And so the character left weeping and confused at the bottom of his hole – no matter how dark, no matter how terrifying – knows nothing of depth. This character still knows only shallowness, and the writer, despite his best intentions, has shared only shallowness. The despair of shallowness is useful to remind us what life is not, but the depth of life will only be known once we have climbed out of our holes.

9781935961994-Perfect_CS.indd

Write Within Yourself: An Author’s Companion.

A book to keep nearby whenever your writer’s spirit needs feeding.” Deb Caletti.

You can find Bill at: williamkenower.com

Follow wdbk on Twitter

Getting Published, Or How To Remember What You Already Have

Publishing, whether we are paid for it or not, is always an act of sharing. I have a story, and I’d like to share it with other people. It is not accurate to say I am giving the story away. It is not as if the story is a single copy of a book and I am giving that book to someone else – once I had it, now I don’t. I still have that story, as I will always have that story, even as readers make that story their own in their imaginations.

But for the writer, publication and its many consequences can often turn into wanting to acquire what we believe we don’t have. If I do not have an agent, then I will want an agent. If I have never been published, then I will want an acceptance letter when all I have are rejection letters. If I have never been on a bestseller list, or won an award, or been reviewed in the New York Times, I might want those things too.

And by want, I mean that I believe my life will be better when I have one of those things. If only I had an agent, then it would be easier to sell my books and I would be happier; if only I had a publishing contract, I would be happier; if only I had won the National Book Award, hit #1 on the list, talked to Oprah . . . on and on it goes. Why, it’s almost as if the very decision to share my stories with other people merely brings my attention to how little I actually have and how much happier I could be.

This can turn publishing into a quietly miserable pursuit, and success is impossible within this environment. I can’t create what I don’t have; I can only grow more of what I do have. When I am unhappy, all I can share is my unhappiness, for that is what I have. On the other hand, if I love science fiction, I focus on how much I love it and write a story from that place. It is not true that this story came from nowhere; it came from my love of science fiction, which exists before and after the story is written. Whether that story is published or not, I still have my love of science fiction, and I still have what I discovered in writing my story.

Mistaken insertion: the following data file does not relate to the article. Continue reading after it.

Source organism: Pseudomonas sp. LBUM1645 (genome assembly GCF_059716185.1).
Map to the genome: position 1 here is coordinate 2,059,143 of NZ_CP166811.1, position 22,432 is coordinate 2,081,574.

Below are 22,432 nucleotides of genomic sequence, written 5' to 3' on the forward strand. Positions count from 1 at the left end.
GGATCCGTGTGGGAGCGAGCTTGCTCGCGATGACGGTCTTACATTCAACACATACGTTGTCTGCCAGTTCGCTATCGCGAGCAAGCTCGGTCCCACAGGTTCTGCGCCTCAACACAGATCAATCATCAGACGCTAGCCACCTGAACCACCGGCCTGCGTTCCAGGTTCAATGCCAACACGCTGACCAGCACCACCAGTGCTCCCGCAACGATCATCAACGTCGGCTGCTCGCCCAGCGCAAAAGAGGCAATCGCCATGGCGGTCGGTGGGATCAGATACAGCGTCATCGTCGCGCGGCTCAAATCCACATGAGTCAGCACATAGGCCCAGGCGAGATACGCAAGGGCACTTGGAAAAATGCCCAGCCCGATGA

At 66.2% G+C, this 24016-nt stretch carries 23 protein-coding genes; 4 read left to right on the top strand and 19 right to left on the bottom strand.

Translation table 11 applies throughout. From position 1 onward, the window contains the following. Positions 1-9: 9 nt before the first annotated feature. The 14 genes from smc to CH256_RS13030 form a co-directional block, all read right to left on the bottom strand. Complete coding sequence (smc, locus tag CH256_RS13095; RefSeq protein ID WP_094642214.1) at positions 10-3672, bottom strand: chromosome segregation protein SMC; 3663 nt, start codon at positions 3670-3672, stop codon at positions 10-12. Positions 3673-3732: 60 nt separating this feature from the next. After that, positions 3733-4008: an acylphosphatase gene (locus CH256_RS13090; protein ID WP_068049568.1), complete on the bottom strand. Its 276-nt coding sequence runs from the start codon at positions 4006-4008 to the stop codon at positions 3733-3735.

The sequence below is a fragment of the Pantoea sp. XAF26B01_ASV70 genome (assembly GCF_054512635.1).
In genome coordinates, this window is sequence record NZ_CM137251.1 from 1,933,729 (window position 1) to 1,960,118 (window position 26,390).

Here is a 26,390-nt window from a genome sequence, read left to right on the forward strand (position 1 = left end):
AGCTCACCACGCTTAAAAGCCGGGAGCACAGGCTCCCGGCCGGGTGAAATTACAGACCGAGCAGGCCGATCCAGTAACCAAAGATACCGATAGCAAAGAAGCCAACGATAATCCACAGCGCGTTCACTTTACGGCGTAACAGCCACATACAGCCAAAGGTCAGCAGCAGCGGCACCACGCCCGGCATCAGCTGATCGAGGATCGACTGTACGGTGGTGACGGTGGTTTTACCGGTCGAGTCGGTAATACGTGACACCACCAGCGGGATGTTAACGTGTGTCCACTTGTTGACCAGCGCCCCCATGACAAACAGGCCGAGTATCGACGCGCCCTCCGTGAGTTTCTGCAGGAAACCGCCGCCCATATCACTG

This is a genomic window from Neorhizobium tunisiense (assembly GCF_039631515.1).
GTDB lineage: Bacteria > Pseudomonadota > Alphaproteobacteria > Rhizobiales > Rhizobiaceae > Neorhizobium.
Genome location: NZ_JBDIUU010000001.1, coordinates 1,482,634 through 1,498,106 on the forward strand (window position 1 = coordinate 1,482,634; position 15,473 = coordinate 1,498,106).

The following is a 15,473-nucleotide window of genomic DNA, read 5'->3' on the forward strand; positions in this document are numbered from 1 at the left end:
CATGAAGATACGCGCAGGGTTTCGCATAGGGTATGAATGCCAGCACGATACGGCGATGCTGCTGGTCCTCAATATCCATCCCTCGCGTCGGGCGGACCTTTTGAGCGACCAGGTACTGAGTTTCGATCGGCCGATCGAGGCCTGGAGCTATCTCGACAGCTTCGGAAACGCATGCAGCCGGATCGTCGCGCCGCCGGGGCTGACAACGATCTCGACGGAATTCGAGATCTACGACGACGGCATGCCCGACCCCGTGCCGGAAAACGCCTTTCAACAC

As you send out your query letters, as you wait to hear from your agent, as you check your ranking on Amazon, remember where the stories you are sharing came from. Whether you sell a hundred copies or a million copies, the source of those stories will not change or move or dim. You will always have it. You couldn’t get rid of it if you tried.

I say this, having known the misery of believing I have nothing. I have stared and stared and stared at what I don’t have until my world looked empty. What a strange trick to play on myself. It’s like looking at a garden ripe with planted seeds and calling it a desert because nothing has bloomed. When the flowers finally come – and they always do – the relief I feel is like waking from a nightmare. The order of creation is still intact, and I need only choose which seed of a story I will water with my attention.

9781935961994-Perfect_CS.indd

Write Within Yourself: An Author’s Companion.

A book to keep nearby whenever your writer’s spirit needs feeding.” Deb Caletti.

You can find Bill at: williamkenower.com

Follow wdbk on Twitter

Our Full Attention

I had the pleasure of interviewing Nora Ephron about five years after she had published a collection of personal essays. She was funny and smart and had many interesting things to say about writing and movies and stories in general. After the interview, I walked with her through the bookstore to pass her off to the folks running her event. Small talk seemed in order. “Are you working on another movie?” I asked.

“Oh, yeah,” she said wearily. “They always want another one.”

It was the last thing she said to me before we parted ways. I don’t know how much of her weariness was a product of the grind of a book tour or the cancer that would take her a few years later. What I do know is that it had not occurred to me that a person could grow weary at the prospect of having to write and direct yet another major Hollywood movie. The only stories I ever heard about Hollywood and moviemaking and screenwriting were of struggle and triumph. As Ephron pointed out in the interview, movies cost a lot of money to make. They also require a lot people to say, “Yes.” Hear enough of these stories and it can feel as if making a movie requires an alignment of both celebrity and celestial stars.